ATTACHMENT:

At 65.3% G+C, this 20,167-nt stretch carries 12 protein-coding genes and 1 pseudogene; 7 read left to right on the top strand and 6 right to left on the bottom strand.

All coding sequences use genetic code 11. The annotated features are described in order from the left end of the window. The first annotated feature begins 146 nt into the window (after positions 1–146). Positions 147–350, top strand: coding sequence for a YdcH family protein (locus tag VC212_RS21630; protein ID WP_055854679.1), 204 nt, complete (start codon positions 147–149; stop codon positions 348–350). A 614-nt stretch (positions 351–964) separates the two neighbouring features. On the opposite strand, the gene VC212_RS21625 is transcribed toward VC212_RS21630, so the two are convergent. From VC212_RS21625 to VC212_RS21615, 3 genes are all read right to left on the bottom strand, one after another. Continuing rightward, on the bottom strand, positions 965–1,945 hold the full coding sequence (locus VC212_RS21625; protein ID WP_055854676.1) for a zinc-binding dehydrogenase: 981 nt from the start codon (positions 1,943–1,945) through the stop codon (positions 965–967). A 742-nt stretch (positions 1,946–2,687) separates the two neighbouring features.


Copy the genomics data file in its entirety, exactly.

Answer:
At 65.3% G+C, this 20,167-nt stretch carries 12 protein-coding genes and 1 pseudogene; 7 read left to right on the top strand and 6 right to left on the bottom strand.

All coding sequences use genetic code 11. The annotated features are described in order from the left end of the window. The first annotated feature begins 146 nt into the window (after positions 1–146). Positions 147–350, top strand: coding sequence for a YdcH family protein (locus tag VC212_RS21630; protein ID WP_055854679.1), 204 nt, complete (start codon positions 147–149; stop codon positions 348–350). A 614-nt stretch (positions 351–964) separates the two neighbouring features. On the opposite strand, the gene VC212_RS21625 is transcribed toward VC212_RS21630, so the two are convergent. From VC212_RS21625 to VC212_RS21615, 3 genes are all read right to left on the bottom strand, one after another. Continuing rightward, on the bottom strand, positions 965–1,945 hold the full coding sequence (locus VC212_RS21625; protein ID WP_055854676.1) for a zinc-binding dehydrogenase: 981 nt from the start codon (positions 1,943–1,945) through the stop codon (positions 965–967). A 742-nt stretch (positions 1,946–2,687) separates the two neighbouring features.